Saied highlighted and expressed appreciation for the pivotal role that the Kingdom plays in the Arab and Islamic world.


Saudi deputy minister meets Organization of African, Caribbean, & Pacific States chief

Updated 28 February 2024
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Saudi deputy minister meets Organization of African, Caribbean, & Pacific States chief

Saudi Deputy Minister of Foreign Affairs Waleed Elkhereiji on Wednesday received Secretary-General of the Organization of African, Caribbean, and Pacific States Georges Chikoti, in Riyadh.

During the meeting, they discussed issues of mutual concern and ways to further boost cooperation between the Kingdom and member countries of the OACPS.

In a separate meeting, Saudi Deputy Minister for Consular Affairs Ambassador Ali Al-Yousef held talks with the Mexican envoy to Saudi Arabia, Anibal Gomez Toledo, and reviewed relations between the two nations.
 


Aloula’s bazaar unites Jeddah for a charitable cause

Updated 28 February 2024
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Aloula’s bazaar unites Jeddah for a charitable cause

  • Visitors explored a range of offerings, including Ramadan item shops, a Saudi coffee corner, a dining area and shopping booths containing unique goods from different cultures

JEDDAH: The Women’s Charitable Society in Jeddah, known as Aloula, held its eighth annual charitable event on Feb. 27, celebrating tea and coffee cultures from around the world.

The event, titled “A Cup for a Good Cause,” brought Jeddah residents from a variety of countries together to take part in fundraising activities supporting underprivileged families.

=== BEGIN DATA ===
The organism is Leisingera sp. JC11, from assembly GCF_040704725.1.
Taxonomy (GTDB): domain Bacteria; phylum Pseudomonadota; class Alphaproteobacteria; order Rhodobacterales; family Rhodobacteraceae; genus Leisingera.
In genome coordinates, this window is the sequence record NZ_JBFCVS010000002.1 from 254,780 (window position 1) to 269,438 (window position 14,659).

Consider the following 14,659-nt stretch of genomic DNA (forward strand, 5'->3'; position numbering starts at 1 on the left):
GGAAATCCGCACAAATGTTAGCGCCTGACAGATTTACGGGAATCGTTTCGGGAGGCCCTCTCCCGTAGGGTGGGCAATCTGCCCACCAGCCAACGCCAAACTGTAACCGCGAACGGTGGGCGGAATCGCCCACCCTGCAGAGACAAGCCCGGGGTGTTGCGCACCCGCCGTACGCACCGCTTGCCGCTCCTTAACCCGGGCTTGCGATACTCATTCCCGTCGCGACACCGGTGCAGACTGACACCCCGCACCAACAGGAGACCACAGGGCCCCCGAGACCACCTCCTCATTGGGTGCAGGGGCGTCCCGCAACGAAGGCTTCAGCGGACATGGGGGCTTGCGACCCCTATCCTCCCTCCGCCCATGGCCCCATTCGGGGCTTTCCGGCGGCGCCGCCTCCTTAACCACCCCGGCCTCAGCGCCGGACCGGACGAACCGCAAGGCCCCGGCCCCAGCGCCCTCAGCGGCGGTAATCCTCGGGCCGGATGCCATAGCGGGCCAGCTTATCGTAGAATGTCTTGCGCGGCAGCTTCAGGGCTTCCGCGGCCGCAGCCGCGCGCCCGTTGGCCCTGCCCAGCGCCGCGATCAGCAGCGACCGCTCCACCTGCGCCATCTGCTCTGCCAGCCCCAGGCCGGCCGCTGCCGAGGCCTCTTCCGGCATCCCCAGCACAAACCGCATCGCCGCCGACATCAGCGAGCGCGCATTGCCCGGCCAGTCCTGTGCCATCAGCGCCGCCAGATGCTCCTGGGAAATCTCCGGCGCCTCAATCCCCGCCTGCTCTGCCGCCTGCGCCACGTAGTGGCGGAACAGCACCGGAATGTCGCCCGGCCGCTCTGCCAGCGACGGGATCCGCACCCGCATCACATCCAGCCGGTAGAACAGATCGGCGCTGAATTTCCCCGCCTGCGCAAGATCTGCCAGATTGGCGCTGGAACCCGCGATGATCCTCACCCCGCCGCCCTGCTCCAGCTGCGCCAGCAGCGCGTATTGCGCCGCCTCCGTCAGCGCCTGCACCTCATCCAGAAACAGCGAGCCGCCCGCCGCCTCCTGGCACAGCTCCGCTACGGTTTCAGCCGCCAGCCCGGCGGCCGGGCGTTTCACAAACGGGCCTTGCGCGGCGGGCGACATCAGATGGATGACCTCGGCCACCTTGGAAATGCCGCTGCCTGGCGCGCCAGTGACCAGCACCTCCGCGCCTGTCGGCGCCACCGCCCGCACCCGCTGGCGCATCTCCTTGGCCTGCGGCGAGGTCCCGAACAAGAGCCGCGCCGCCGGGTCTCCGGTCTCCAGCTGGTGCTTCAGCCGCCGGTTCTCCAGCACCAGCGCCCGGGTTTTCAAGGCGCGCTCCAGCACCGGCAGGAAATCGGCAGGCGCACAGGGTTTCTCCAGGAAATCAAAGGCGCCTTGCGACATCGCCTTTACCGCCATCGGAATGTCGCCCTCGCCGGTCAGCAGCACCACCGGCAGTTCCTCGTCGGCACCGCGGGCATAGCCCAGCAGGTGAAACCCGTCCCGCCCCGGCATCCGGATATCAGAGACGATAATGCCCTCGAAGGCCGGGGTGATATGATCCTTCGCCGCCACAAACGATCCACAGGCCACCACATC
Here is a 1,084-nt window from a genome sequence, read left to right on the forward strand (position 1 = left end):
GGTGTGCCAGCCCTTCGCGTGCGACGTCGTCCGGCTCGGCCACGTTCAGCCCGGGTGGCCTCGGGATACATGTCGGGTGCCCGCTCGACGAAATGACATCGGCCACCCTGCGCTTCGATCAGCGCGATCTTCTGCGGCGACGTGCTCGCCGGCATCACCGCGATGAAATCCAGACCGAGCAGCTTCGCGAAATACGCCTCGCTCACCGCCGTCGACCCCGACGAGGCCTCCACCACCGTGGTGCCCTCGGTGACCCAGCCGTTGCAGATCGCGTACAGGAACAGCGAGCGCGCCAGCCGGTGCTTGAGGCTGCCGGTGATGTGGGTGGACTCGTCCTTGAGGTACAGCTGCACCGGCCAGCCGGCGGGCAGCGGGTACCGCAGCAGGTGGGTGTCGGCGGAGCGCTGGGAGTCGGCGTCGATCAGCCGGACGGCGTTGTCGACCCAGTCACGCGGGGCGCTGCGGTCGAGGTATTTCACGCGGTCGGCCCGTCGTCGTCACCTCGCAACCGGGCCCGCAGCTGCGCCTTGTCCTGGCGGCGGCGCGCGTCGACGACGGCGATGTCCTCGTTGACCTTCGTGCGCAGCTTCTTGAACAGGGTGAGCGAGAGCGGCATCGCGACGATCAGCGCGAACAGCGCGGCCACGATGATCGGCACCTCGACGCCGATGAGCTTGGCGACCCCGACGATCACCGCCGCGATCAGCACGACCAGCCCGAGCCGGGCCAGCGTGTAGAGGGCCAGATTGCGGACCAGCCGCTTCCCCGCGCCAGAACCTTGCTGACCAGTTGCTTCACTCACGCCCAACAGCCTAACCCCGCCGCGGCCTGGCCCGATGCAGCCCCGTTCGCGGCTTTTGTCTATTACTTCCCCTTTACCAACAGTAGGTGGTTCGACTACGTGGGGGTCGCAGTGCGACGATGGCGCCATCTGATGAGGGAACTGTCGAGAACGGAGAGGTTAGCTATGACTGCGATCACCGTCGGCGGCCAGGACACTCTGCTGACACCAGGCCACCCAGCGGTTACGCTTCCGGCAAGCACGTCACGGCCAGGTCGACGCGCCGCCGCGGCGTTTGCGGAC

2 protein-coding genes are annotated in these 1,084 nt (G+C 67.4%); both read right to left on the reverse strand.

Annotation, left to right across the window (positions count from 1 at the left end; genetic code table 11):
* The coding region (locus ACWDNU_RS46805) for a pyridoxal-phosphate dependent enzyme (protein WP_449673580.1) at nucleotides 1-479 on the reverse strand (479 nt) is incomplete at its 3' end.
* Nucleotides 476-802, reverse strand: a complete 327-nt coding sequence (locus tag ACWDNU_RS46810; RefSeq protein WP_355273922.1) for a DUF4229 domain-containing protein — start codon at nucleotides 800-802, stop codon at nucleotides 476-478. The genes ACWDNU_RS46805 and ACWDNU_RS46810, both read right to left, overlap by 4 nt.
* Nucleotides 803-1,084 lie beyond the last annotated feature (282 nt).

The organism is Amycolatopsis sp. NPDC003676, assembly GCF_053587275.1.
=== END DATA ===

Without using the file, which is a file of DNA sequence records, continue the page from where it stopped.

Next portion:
The bazaar, a central feature of the event, featured six zones with more than 100 local participants and representatives from countries such as India, South Africa, Palestine, Jordan, Lebanon, Yemen and Egypt.

Visitors explored a range of offerings, including Ramadan item shops, a Saudi coffee corner, a dining area and shopping booths containing unique goods from different cultures.

The event also showcased a variety of performing arts from around the world. 

Visitors were treated to folklore shows from Indonesia, Colombia, Kazakhstan and India, as well as performances of Saudi Ardah, Egyptian folklore and Saudi folklore. Acclaimed artist Abdallah Rashad held a musical performance, adding to the cultural tapestry of the event.

Dania Al-Maeena, Aloula CEO, expressed her gratitude for the support of Jeddah residents, as well as local and international brands.

In comments to Arab News, she highlighted the importance of community collaboration in achieving Aloula’s mission of supporting underprivileged families in Jeddah. 

Founded in 1964, the nonprofit, which supports thousands of people, focuses on the holistic development of children’s intellectual and physical skills to help them realize their full potential.